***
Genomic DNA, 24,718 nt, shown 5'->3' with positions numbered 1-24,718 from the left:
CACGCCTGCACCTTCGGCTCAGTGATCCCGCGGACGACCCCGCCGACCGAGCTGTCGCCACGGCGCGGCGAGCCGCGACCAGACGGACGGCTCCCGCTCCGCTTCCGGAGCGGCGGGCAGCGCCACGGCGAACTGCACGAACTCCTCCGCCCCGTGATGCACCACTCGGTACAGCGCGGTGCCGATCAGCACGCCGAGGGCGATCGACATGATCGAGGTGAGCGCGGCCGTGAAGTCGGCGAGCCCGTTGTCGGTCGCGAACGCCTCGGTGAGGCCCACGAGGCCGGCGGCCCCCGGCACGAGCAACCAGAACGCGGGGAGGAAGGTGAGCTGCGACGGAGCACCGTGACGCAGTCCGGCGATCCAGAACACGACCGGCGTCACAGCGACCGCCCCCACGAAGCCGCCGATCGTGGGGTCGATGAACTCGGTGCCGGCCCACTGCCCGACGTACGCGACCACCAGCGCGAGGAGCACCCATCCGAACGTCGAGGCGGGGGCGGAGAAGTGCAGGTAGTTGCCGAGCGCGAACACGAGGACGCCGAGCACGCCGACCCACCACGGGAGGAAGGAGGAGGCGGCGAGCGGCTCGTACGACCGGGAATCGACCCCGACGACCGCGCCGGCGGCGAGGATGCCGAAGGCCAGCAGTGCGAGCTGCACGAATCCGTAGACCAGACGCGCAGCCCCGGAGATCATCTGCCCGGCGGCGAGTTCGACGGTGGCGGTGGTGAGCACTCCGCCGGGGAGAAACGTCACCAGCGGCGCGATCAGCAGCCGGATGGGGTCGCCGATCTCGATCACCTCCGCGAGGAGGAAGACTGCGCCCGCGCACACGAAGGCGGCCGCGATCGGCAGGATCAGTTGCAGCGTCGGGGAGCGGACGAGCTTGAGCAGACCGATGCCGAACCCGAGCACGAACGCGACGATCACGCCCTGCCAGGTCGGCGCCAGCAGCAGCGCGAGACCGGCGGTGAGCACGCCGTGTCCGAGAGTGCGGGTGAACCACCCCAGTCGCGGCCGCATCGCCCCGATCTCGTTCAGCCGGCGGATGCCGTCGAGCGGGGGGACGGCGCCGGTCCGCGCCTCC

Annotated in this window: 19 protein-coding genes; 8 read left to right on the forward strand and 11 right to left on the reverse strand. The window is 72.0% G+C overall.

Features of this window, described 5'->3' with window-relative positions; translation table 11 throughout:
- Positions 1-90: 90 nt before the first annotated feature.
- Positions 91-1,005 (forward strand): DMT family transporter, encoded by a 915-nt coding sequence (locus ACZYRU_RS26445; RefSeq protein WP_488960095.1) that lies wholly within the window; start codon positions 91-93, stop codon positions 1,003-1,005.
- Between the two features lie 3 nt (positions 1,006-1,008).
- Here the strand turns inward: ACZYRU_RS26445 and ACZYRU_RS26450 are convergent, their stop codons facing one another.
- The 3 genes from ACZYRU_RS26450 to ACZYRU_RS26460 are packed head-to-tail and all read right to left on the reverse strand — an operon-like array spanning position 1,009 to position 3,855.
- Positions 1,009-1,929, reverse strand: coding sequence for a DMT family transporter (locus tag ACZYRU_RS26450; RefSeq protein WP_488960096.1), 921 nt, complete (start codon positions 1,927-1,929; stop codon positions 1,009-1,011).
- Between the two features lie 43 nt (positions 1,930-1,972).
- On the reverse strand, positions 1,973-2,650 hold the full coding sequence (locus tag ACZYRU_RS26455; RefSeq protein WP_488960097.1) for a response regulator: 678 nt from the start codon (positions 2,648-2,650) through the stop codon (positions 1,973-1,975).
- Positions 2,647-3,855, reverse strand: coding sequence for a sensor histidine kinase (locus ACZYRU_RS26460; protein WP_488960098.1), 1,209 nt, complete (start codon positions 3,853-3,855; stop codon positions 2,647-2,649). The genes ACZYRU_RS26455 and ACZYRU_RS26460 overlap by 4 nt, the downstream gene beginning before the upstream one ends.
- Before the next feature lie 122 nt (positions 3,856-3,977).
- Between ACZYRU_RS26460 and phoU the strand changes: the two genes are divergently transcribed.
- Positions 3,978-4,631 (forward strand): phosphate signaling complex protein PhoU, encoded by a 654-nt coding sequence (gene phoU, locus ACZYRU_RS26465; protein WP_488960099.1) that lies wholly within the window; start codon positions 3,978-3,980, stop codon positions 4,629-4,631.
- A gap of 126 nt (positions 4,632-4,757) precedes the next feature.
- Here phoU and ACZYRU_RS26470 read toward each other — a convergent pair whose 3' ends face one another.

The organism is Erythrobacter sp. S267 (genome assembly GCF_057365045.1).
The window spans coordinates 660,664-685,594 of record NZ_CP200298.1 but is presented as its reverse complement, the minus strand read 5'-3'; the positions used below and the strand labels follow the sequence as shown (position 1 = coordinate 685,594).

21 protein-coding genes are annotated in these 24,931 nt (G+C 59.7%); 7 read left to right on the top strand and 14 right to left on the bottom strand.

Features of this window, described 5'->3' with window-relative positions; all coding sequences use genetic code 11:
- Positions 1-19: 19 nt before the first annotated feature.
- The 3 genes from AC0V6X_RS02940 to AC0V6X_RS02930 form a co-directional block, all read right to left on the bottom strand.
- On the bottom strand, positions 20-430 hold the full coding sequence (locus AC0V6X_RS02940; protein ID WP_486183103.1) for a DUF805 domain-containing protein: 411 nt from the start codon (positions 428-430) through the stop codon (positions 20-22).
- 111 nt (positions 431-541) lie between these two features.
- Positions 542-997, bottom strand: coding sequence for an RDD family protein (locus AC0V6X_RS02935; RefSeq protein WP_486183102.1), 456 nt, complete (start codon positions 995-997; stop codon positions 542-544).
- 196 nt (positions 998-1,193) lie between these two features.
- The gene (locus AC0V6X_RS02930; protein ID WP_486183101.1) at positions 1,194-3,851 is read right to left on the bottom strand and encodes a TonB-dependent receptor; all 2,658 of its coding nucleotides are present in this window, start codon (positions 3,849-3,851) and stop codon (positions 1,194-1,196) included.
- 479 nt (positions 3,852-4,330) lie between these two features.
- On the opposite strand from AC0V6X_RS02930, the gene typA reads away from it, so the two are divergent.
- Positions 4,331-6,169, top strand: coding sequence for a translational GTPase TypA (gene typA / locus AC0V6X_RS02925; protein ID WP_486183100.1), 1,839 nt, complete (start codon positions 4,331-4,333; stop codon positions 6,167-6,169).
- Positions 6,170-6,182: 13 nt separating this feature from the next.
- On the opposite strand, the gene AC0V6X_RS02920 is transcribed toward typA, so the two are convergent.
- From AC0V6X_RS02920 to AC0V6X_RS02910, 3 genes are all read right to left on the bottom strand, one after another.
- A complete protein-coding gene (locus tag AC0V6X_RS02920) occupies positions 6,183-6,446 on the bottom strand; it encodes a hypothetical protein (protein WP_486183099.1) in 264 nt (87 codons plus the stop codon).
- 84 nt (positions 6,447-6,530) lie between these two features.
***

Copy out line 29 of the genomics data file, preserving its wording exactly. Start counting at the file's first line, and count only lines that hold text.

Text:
- The gene (locus AC0V6X_RS02930; protein ID WP_486183101.1) at positions 1,194-3,851 is read right to left on the bottom strand and encodes a TonB-dependent receptor; all 2,658 of its coding nucleotides are present in this window, start codon (positions 3,849-3,851) and stop codon (positions 1,194-1,196) included.